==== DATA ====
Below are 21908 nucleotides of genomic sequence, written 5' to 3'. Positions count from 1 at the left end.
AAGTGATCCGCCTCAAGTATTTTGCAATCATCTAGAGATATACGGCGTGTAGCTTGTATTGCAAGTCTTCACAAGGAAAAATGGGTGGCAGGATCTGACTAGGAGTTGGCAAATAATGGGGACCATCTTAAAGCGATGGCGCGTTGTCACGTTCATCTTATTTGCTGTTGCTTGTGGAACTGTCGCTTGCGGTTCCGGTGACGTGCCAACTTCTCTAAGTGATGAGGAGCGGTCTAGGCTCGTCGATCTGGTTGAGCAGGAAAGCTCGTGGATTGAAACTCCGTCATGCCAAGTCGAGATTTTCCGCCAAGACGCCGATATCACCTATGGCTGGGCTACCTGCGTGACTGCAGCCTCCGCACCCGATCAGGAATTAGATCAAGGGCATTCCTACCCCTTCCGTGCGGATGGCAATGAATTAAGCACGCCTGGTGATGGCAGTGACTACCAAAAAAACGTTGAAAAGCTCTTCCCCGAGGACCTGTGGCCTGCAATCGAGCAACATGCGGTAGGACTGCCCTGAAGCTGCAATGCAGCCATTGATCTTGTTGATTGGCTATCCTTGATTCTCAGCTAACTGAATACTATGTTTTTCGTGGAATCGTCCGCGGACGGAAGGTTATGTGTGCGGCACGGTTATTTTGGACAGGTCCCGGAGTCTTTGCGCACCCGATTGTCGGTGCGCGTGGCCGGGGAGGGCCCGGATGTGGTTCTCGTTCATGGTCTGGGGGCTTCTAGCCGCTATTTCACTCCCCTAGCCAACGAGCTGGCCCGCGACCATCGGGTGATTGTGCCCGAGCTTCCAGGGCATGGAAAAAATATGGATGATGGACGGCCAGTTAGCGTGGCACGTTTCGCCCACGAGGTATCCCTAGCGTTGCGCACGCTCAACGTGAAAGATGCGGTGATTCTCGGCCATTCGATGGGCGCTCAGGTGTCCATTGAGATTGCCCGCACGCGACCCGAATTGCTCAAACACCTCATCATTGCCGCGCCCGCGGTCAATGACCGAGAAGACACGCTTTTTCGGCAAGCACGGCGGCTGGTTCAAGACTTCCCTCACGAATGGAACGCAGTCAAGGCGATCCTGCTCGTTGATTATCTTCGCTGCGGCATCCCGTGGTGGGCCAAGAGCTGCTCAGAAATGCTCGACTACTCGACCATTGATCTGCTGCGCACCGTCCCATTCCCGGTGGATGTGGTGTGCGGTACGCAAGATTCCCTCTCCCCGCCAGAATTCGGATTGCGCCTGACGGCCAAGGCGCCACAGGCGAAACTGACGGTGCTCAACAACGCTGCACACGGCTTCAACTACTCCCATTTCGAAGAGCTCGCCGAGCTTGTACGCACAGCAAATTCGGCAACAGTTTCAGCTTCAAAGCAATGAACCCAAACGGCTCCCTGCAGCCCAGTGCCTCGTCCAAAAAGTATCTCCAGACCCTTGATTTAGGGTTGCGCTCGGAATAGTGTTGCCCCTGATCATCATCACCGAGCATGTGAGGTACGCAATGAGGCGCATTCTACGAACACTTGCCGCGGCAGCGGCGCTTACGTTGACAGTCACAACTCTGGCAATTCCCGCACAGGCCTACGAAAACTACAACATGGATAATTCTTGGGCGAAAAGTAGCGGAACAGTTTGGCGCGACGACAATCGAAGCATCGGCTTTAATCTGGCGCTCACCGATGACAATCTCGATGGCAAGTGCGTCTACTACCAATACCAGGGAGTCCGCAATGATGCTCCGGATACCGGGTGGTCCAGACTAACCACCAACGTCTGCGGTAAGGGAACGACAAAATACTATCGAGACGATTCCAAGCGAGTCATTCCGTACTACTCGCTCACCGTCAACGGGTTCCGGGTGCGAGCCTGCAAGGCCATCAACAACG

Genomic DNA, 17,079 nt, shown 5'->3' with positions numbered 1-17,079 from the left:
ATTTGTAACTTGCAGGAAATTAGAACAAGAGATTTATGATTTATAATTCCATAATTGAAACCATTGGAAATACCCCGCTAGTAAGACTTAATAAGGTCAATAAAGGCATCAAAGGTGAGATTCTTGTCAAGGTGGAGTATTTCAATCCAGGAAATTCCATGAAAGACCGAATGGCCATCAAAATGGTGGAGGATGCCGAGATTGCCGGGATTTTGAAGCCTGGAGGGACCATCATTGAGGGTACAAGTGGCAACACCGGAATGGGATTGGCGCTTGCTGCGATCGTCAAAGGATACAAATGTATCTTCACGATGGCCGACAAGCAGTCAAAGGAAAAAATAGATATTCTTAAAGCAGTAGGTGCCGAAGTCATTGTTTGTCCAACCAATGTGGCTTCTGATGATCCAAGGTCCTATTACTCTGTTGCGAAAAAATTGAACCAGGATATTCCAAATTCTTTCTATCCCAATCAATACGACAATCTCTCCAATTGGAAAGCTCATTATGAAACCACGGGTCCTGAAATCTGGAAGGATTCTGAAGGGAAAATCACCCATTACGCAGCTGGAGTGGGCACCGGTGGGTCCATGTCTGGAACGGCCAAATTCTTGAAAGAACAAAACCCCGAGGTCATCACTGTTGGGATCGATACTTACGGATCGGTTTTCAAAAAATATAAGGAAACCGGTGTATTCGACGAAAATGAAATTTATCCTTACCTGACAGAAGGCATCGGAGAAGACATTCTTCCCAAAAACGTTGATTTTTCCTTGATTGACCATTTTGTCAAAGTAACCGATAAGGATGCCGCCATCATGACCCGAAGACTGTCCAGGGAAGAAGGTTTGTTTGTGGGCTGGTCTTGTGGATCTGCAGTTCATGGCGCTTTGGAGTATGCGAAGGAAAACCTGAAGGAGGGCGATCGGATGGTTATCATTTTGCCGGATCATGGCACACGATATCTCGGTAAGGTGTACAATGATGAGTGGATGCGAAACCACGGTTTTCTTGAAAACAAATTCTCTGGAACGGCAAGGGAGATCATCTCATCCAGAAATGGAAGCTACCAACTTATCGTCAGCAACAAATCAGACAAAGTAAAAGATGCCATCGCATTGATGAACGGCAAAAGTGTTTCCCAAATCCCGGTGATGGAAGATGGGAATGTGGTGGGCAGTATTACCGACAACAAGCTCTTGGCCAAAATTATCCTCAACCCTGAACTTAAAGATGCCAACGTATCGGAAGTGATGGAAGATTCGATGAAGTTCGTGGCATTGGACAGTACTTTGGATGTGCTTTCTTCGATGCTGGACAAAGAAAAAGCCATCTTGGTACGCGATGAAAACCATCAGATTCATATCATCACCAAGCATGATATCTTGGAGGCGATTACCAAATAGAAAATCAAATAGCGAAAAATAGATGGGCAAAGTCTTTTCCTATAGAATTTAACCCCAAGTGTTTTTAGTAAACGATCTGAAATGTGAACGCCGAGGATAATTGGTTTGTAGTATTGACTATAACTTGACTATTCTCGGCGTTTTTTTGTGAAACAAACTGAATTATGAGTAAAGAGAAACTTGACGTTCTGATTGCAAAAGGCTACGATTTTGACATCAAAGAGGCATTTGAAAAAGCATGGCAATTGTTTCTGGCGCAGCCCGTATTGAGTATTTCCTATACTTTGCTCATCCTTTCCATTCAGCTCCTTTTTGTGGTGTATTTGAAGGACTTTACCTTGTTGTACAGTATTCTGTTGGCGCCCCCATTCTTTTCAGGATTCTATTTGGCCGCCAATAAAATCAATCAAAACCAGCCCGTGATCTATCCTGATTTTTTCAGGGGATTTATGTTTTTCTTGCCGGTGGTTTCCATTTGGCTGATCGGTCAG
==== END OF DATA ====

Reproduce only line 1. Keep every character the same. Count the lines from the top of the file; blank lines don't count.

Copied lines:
Below are 21908 nucleotides of genomic sequence, written 5' to 3'. Positions count from 1 at the left end.